I propose the establishment of a new site on the Internet for social networking, particularly in Egypt, that is similar to Facebook and whose proceeds would support the families of the martyrs and orphans in Egypt. On it, the umma will express its vision for the reform of its institutions. I think many wonderful ideas that can be beneficial will be put forward on these pages because genius is not confined to an individual or a family or elements of the regime. Wisdom and reason are not limited to a person, and Egypt and the umma are filled with people of knowledge, competence and wisdom.
Not a bad idea.
I’ve been thinking for awhile about 1) why the social media of choice for jihadi orgs and media outlets is discussion forums and 2) why few to no jihadi orgs and media outlets have a Twitter or Facebook account (recent exception here). (Marc Lynch first noted this phenomenon some time ago but I can’t find his post.) Since Shaun Waterman raises the issue in a recent column, I thought I’d take a stab at explaining why. Here are two hypotheses:
- Vulnerability: Accounts on Twitter and Facebook are too easy to shut down. You can flag an account to the administrators and they will remove it. Jihadi orgs could set up new accounts but then they’d have to let their followers know where to find them. By the time they do, the admins will be hip to the problem and move to close the accounts down again. Compare this with the forums, which have multiple addresses and jihadis control membership.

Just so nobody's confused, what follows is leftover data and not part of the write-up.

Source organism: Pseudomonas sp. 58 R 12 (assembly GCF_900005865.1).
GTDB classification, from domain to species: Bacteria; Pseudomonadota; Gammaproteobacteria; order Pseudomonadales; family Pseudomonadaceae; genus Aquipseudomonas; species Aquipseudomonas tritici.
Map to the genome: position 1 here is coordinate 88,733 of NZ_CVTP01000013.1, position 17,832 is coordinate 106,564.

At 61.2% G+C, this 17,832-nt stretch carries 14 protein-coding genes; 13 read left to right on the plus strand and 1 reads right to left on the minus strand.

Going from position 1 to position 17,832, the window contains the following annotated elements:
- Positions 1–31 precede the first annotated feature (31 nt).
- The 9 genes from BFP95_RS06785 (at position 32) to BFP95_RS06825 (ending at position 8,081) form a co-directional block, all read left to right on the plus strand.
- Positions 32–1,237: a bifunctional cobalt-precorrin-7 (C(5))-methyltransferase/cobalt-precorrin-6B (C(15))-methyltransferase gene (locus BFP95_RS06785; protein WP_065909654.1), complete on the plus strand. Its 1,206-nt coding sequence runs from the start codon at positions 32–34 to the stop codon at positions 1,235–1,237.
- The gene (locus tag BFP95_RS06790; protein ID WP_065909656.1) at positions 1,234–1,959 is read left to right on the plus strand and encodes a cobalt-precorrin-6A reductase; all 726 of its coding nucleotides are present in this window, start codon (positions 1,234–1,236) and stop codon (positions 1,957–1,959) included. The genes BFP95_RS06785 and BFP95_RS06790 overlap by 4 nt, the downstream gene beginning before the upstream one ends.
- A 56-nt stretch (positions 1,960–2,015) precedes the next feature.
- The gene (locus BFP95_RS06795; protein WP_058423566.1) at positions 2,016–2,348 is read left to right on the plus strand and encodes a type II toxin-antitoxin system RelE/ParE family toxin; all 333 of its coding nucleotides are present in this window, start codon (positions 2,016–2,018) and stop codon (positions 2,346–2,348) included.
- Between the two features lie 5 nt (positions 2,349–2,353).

- If It Ain’t Broke, Don’t Fix It: Jihadis jumped on forums around 2005 and have perfected their use for pushing propaganda and building communities. The system still works well for them, so why bother changing it (h/t Daniel Kimmage, who is now in ghayba). Recent forum closures may make them question this inertia.
I know AaronW and others will have different takes, and I look forward to hearing them. Just want to get the ball rolling. Note that this is about organizations and not individuals supporters, many of whom have accounts on Twitter and Facebook.
Caveat lector: I am a complete Twitter neophyte and have managed to withstand the ridicule from friends and family for not having a Facebook page.
Update: The Translation Brigades on Ansar forum have translated Shaun’s article into Arabic (jihadi site). H/T Aaron Zelin.